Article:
I don't even have to tell you what happens with Blair's face, but Serena's situation is more interesting here, because he just put her in the worst position and didn't even know it. She's clinging to Publicist Serena as hard as Queen B is clinging to NYU and just as hard as Chuck is to his Empire, and all for the same reason: Because the crazy that you go in freshman year is second only to the crazy you go when you graduate. So Chuck, who is in the Grownup Club lead for now, is inviting Serena to play dress-up with him, explicitly defining that alliance against their mutual love for Blair. Which would fuck Serena up anyway because that's how she rolls, but is super fucked up because B was standing right there when he did it.
So while Serena's being totally awkward with Blair and looking ten times as tall as usual to accommodate the gawkiness, and marble-mouthing about how apparently Chuck is still angry -- which isn't the problem, but she only has Blair's hyperactive self-obsessed filter to interpret Chuck's motivations in the wake of the Big Gay Peck Without Any Tongue At All -- Chuck's over at the Empire club in question, Gimlet, finally wearing a purplish outfit, with the first guy he ever kissed.
Nate's wearing an awesome dark blue hoodie and spreading yet more discontent while lots of Empire guys run around stocking the bar, including Horace from the Brooklyn Inn storyline ten thousand years ago -- the only black guy ever on this show, so you probably remember him, but he was the Vanessa Project that led to them hooking up for five seconds -- and playing straight man for Chuck's dialogue about how no flimflam or dibbity-doo, he's honestly going to make an honest run at having an honest business this time. Horace gives his eighteen-year-old bar owner-boss a "Moonshine Martini" in the middle of the day, and they repeat verbatim Chuck's conversation with Serena about how speakeasies are both timeless and timely. "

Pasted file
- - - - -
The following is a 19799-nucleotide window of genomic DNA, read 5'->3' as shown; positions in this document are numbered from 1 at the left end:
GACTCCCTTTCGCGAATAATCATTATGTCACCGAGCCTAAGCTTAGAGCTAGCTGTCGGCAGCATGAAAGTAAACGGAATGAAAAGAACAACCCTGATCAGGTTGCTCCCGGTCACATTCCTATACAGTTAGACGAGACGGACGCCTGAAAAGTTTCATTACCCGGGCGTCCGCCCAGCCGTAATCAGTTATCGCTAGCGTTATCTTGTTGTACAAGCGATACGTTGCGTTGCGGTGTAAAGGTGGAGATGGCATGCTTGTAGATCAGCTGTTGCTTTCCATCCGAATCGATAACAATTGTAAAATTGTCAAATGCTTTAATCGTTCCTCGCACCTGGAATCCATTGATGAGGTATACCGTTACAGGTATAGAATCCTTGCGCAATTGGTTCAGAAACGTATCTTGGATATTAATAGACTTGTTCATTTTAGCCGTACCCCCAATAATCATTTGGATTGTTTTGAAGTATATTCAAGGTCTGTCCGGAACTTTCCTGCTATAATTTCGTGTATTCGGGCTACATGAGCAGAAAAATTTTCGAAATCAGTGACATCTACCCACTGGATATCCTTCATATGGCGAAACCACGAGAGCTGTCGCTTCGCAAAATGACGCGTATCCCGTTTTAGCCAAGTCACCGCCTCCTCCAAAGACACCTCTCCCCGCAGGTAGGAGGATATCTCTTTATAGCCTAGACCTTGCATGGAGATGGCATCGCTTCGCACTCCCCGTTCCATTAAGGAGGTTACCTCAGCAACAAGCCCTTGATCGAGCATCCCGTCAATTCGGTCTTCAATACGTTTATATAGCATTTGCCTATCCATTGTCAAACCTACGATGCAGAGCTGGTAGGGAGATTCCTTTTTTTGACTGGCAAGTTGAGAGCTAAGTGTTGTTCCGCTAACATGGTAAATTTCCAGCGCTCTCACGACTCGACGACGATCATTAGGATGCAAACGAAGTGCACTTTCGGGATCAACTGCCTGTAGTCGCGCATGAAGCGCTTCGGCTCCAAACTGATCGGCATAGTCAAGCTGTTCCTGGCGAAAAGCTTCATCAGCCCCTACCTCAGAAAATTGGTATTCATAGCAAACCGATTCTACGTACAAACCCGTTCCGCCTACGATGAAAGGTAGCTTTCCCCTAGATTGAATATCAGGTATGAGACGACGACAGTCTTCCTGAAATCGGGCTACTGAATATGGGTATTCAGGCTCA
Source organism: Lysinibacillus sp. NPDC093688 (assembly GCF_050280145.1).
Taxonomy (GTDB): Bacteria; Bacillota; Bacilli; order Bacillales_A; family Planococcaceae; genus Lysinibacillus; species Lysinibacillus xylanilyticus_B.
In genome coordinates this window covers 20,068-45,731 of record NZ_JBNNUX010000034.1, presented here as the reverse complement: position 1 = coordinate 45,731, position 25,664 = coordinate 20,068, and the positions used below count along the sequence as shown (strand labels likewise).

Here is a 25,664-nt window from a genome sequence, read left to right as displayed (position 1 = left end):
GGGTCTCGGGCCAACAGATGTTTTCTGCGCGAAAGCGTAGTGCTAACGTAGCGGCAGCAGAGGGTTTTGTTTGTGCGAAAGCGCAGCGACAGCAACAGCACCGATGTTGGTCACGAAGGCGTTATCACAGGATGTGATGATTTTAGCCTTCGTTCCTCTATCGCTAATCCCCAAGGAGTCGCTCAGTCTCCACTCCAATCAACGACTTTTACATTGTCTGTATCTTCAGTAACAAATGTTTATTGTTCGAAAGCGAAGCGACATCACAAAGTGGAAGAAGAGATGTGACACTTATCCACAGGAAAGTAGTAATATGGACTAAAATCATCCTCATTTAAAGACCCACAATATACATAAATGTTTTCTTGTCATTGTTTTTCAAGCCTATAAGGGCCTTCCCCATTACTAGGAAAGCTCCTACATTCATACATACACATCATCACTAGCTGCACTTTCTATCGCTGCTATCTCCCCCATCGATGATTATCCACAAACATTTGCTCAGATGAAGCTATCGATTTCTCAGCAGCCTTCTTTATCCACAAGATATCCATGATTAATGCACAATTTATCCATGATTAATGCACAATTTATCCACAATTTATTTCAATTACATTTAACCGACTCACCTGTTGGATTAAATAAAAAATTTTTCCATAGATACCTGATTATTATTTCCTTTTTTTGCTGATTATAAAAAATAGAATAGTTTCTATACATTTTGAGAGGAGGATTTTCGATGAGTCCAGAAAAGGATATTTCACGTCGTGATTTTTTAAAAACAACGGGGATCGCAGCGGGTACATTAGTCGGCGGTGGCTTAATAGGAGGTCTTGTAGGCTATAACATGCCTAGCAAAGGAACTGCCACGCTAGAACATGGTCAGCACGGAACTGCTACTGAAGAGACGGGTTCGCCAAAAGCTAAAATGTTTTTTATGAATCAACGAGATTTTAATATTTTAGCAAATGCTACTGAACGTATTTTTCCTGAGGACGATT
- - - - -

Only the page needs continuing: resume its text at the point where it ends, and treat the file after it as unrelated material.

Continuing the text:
A place to escape the modern world and violate its rules... Legally, of course." I'm glad that makes sense to Chuck, because that sounds like nonsense to me in every single way. Nate's like, "I don't even know what you're talking about, but why isn't Blair here? Does she hate you? Is she being a total bitch? Shouldn't you just dump her and die alone?" Chuck says that he's not fighting with B -- "a fight implies time and energy" -- but has learned once again to go for detached distrust, because she can't be trusted. Nate loves this almost as much as watching Ren Faire vampires doing it.